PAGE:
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Using MIDI for Inspiration and Foundation

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This post is part of a series called Manipulating MIDI: Setup, Sequencing and Secrets.
How to Create More Expressive MIDI Music

This tutorial can be used for a variety of purposes. You can find public domain songs to use for inspiration, using the preprogrammed MIDI to create something completely different than before. Alternatively you can use the MIDI songs to create better versions of the same songs, for use in musicals, karaoke and the sort. Musicals use a lot of famous pop songs with new lyrics so if you ever find yourself creating music for musicals or karaoke versions for your friends then you can download the MIDI files as a sort of a cheat system to record your stuff on top.

Republished Tutorial

Every few weeks, we revisit some of our reader's favorite posts from throughout the history of the site. This tutorial was first published in March of 2011.

Step 1: Finding MIDI Songs

The first order of business is to find a usable MIDI song. There are MIDI versions of a ton of songs online, from Phil Collins (for the drum beats) to the Beatles (for the arrangements). A quick search on Google reveals a plethora of different MIDI versions of famous popular songs that you can use as a basis to work on your own work. It's easy as pie to download the songs. Just right-click on the song you want to use and save it to your computer.

Step 2: Importing MIDI into Logic

When you've found what you want/need it's time to fire up Logic (or your preferred DAW) and import your .mid file you downloaded. Just go to File>Import, a window will pop up to allow you to find the file that you downloaded. Click on it and it will import the MIDI files into your DAW.

It's a good idea to know what tempo the song you are using is actually in. If you import MIDI into a session that's 120 bpm then that MIDI is going to play back at that tempo, not at the original tempo of the song you are using. So make sure that you have the right tempo selected because it's really weird to hear slow ballad sped up by 60 bpm.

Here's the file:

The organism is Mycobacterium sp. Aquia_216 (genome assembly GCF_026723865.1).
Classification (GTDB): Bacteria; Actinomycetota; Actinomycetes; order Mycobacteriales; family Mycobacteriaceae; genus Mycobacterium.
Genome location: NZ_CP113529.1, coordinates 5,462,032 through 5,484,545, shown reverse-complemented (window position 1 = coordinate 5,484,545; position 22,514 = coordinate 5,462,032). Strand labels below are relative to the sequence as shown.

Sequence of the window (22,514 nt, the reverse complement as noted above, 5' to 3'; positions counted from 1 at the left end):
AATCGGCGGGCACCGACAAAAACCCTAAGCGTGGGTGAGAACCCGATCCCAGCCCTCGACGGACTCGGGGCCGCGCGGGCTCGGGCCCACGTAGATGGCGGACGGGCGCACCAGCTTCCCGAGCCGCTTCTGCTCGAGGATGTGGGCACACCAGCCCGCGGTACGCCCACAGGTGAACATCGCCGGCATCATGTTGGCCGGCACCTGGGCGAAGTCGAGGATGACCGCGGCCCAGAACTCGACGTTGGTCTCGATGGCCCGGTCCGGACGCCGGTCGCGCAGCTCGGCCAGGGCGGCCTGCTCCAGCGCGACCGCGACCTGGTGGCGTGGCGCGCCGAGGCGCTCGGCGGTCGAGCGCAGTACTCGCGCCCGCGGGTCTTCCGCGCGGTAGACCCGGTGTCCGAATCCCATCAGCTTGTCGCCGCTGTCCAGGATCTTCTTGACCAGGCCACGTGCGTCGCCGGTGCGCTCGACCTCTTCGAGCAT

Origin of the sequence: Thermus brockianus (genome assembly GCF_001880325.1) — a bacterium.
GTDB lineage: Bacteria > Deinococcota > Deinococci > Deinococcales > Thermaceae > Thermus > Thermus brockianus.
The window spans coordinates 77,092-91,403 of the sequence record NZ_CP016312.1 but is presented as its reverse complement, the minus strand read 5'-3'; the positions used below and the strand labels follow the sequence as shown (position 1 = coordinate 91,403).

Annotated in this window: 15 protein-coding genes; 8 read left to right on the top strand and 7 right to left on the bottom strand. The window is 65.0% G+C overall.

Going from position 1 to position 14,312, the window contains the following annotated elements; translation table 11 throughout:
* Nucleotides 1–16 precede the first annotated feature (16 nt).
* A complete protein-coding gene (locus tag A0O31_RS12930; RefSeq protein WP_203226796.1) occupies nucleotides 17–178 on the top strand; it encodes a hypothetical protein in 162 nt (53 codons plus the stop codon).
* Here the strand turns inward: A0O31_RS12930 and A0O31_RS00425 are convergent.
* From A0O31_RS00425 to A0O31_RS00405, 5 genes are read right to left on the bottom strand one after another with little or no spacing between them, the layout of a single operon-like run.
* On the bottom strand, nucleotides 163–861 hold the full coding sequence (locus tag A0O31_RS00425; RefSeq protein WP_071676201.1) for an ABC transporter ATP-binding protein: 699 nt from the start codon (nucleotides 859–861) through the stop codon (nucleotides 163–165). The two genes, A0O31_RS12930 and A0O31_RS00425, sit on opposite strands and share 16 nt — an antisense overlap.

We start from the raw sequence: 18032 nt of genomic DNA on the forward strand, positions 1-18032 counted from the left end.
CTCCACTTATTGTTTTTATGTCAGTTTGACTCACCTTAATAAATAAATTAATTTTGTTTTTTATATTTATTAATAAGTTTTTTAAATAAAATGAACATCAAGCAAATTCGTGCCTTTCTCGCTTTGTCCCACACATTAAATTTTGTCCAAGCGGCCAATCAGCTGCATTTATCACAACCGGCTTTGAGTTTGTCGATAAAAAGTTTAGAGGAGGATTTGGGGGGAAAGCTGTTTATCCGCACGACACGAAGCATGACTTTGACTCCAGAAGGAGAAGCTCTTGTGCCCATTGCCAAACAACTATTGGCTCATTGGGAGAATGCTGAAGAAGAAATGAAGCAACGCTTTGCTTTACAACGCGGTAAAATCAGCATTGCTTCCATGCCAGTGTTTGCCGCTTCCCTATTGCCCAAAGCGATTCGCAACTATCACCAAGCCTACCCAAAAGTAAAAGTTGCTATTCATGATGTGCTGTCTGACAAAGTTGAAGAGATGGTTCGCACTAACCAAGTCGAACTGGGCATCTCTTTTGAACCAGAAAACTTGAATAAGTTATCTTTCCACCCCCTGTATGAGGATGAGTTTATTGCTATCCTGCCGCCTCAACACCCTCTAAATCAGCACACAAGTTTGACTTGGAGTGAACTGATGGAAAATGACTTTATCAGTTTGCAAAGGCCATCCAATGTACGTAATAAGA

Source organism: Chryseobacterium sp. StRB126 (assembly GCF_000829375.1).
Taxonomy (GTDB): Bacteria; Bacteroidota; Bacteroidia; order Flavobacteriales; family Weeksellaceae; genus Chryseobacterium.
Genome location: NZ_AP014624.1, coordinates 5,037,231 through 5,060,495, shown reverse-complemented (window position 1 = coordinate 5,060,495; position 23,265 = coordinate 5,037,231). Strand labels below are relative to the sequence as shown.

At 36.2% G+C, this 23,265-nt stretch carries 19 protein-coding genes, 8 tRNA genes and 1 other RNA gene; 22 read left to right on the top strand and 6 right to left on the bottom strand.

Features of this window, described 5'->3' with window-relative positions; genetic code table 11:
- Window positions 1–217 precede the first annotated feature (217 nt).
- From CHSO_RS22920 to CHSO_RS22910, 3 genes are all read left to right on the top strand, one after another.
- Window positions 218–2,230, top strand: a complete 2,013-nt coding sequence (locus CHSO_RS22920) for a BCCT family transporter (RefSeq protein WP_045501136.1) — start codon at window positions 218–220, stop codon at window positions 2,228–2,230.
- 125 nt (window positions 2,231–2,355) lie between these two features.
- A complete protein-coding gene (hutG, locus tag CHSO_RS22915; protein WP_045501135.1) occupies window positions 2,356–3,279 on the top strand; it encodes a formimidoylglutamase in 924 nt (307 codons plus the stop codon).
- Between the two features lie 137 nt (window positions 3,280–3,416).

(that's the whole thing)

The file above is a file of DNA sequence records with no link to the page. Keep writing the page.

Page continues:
Step 3: Finding What You Want

Depending on what MIDI file you end up downloading from the Internet results may vary. Shop around for different versions because when you import the files into Logic (or any other DAW) it might be easier to separate what you want and discard the rest.

If all the parts are together in the same MIDI file you might end up having to fish through all the different lines to see which ones you really want, and consequently not saving you any time and just causing frustration. So make sure that when you import the stuff into your DAW the .mid file separates itself into different tracks such as rhythm, drums etc. It will make everything easier.

In the picture above you see how each part gets its separate channel. Chances are most of the MIDI files you download will do this. From this point you need to find what you are looking for.

If you only need the drums and bass and want to rerecord all the guitar parts again then it's easy to find the clearly labeled drum and bass parts for the MIDI files. But some files you download might not have such nice labels and it might take a little time to figure out which is which.

Step 4: Making the MIDI Sound Better

General MIDI sounds pretty bad. But if you have nice drum machines and synths you can easily discard the General MIDI sounds and convert them into something cooler. Use your own software instruments and tweak the sounds until you are satisfied with the results. Create a new software instrument channel and move the MIDI performance to that channel. Now, if you have great drum programs such as BFD or EZDrummer you can take the MIDI performance and make it sound much better.

You also need to make sure all the MIDI notes are in the right place. For instance, in the screenshot below the imported MIDI beat had the kick drum pattern below the actual trigger for the kick drum. I had to select all of the kick drum notes and then move it to the corresponding kick drum trigger, which in this case was C1, or the lowest octave of C in the piano roll that my drum synth uses.

Step 5: Adding Your Own to the Mix

If you only want the foundation of the track, say if you are working on a musical score and just need the drums and bass you can discard all the other tracks, make the drums and bass sound good with your synths and then record on top of that. It's really hard to make a guitar synth sound convincing so you are probably better off having someone record the track over your rhythm foundation.

For karaoke or musical numbers you will probably leave the vocal out, or maybe just record the backing vocals for some added oomph on stage. By creating your own version you can change the lyrics, the language and anything you really want. Your synths and instruments are always going to sound better than the General MIDI sounds.


There you have it! Whether you need to create musical numbers from pop songs or want to know how your song sounds with a particular famous drum groove you can easily answer those questions by using general purpose MIDI files found on the Internet. Find the songs you need to use easily on the various databases on the Internet, import them into your DAW and fool around with them.

Depending on how well the MIDI was done your tweaking might vary. Some files come with clearly labeled instruments so you are good to go in five minutes. Others take a little sifting through.

Finally, when you've found what you're looking for you can record on top and eliminate the lame sounds that General MIDI gives you. Use your synth and your studio to take a comically sounding MIDI song to the next level.

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